Ross Patel is a forensic computer consultant with Afentis Forensics. You can view the company profile and find an expert witness at X-Pro UK, the innovative expert witness directory.

Computer Forensics, Mobile Phone Forensics, Expert Witness and Data Recovery throughout the UK

HD Forensics is a computer and mobile phone forensic specialist and security consultancy company, based in the North East of England. We offer an impartial, independent and specialised professional digital forensic investigation service to both defence and prosecution clients. We provide an expert witness service for court if required. Our experts are trained and certified by Bond Solon and Cardiff University. For more details log on to .
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Non-Extreme Engineering Mobile Climbing Wall Injures Little Girl

Newcastle, CA (PRWEB) June 02, 2012

The Miami Marlins have been busy filtering questions from a climbing wall accident that caused an 11-year-old girl to fall 18 feet to the ground. News stations across the nation have been reporting the horrific video footage showing a climbing wall drop a little girl to the concrete floor, resulting in a concussion and serious back trauma. It was confirmed that the climbing wall was not an Extreme Engineering climbing wall. Video footage, filmed from the little girls fathers camera phone, caught what seemed to be a cable failure on the belay device.

Jeff Wilson, president of Extreme Engineering and the patent holder of mobile climbing walls stated, Our thoughts are with the little girl and her family. I cant speak for the climbing wall company in question, but I can say that we are proud of Extreme Engineerings safety track record and the reliability of our engineered equipment. With over 17 years in manufacturing and designing climbing wall devices and other amusement equipment, we are proactive in maintaining safety, and educating our customers so they can continue to maintain their Extreme products with safety in mind.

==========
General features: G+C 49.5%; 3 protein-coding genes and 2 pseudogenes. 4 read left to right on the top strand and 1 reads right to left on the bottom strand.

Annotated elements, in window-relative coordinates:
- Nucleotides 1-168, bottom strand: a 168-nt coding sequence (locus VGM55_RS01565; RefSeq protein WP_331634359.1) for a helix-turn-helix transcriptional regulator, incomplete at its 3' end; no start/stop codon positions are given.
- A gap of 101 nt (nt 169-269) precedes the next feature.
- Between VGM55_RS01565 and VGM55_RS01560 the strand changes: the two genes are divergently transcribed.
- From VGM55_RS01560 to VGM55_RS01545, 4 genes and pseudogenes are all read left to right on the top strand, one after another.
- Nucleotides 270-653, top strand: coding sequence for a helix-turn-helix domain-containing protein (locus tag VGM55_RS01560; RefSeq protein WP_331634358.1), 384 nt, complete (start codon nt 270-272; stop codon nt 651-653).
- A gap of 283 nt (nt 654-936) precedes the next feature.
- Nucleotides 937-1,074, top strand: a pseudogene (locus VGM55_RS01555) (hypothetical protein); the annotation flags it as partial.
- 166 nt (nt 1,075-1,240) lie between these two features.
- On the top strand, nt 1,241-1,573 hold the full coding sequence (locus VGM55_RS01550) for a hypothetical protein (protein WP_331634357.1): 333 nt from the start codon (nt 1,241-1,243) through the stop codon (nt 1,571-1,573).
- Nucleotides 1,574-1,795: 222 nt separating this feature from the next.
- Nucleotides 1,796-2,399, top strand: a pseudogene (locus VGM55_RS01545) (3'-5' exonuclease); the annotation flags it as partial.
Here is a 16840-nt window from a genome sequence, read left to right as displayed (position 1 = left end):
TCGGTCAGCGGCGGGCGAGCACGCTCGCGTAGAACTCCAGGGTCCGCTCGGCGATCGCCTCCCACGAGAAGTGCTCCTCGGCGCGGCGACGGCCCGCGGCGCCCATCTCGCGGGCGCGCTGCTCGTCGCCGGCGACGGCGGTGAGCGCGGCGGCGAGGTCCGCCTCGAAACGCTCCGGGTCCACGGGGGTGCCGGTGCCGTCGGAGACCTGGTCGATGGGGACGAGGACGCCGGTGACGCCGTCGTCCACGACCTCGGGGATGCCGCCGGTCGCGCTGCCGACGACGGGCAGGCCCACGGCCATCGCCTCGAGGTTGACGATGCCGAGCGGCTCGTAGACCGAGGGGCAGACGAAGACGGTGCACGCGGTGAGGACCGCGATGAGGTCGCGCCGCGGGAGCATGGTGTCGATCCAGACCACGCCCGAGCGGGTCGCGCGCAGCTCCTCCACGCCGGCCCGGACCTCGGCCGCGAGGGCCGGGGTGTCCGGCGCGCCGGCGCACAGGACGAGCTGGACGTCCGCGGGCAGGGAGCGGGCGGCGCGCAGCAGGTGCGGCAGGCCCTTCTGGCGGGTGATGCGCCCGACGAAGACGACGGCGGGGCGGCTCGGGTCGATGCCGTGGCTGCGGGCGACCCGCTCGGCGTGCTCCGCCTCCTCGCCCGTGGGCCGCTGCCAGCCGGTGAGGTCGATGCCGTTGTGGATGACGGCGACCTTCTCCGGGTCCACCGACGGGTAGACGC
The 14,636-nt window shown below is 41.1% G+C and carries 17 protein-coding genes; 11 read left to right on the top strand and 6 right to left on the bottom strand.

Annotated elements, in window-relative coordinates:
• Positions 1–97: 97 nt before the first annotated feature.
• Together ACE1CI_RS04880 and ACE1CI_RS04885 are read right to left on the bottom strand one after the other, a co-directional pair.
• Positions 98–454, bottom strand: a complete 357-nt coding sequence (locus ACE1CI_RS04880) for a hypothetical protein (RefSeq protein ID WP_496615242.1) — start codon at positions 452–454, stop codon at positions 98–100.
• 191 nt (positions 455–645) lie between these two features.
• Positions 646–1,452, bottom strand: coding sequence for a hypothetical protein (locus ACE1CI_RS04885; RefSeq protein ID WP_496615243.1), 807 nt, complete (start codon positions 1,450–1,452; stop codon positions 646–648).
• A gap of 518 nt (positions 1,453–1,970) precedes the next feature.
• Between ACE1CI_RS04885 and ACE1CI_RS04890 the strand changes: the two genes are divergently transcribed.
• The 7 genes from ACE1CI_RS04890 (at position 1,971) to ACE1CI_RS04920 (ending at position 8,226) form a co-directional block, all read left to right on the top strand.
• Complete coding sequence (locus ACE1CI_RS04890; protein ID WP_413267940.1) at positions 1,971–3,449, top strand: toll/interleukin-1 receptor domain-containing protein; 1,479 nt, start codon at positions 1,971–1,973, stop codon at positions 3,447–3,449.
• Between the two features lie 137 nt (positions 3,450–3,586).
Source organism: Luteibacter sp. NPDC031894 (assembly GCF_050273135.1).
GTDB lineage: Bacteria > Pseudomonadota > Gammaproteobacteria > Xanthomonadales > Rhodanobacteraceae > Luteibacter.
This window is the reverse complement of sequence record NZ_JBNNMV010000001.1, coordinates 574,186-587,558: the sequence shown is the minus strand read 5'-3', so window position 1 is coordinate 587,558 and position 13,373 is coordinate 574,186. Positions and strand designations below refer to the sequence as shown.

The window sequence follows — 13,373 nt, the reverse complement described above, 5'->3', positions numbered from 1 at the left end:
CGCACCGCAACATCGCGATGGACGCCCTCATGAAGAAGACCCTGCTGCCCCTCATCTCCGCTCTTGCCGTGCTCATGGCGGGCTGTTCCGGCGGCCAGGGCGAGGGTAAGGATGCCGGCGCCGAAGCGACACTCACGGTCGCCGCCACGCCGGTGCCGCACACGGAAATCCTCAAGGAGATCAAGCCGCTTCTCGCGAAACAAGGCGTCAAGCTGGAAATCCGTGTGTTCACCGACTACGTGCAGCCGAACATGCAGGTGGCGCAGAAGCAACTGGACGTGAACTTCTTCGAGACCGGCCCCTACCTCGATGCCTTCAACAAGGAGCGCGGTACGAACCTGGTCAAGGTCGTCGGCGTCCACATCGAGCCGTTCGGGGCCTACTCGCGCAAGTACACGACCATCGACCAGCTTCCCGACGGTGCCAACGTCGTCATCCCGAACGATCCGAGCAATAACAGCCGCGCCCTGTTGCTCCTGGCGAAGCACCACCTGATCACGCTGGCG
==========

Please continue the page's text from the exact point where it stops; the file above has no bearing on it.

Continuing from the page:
The climbing wall incident has been reported on ABC News, Good Morning America and NBC. Jeff Davis, the father to the little girl (Emily) who fell from the climbing wall stated, I just wanted to know she was breathing. (Report from ABC News). The media has claimed that there was a harness failure but this is extremely rare and most likely not the probable cause. Based off the video footage it seems it was either a cable failure due to lack of maintenance or a mechanical failure in the auto-belay design. It is still hard to determine on the short video clip but Im certain it was not the harness, says Wilson. Extreme Engineering is providing assistance on the accident and available for an expert opinion on the failure. Although this is not an Extreme Engineering product, I am available to answer any questions on mobile climbing walls, auto-belay systems and how this could have been preventedmy goal is to continue to keep the industry safe, says Wilson.

Jeff Wilson serves as a committee member on the American Society for Testing and Materials (ASTM) ASTM F24 and also has served as an expert witness on various cases that focused on mechanical failures. Being the patent holder and inventor of the mobile climbing wall, auto-belay and other amusement devices, Wilson has become a resource in climbing wall safety and design. Extreme Engineering is also offering to review the climbing wall that caused the accident with a full report of what failed and caused the little girl to fall. It angers me when companies build inferior products that are not safe. There is a reason why products are engineered and designed a certain way. Not everyone can build a safe, reliable productI hate seeing the public get hurt especially if it could have been easily avoided, explains Wilson.

News reports state that the little girl suffered a concussion and serious bruising, but luckily no broken bones or internal organ damage. She is now talking and has started walking again.

With 4 best new product and 6 total industry awards in the entertainment industry, Extreme Engineering has proven to a premier provider in zip lines, climbing walls and other extreme, interactive products. Jeff Wilson is a mechanical engineer with over a dozen patents in the amusement, medical and aeronautical industry. For more information on climbing wall safety and design please feel free to email The media is welcome to contact us. Please feel free to visit We have full operating manuals, service bulletins and other safety related documents available online.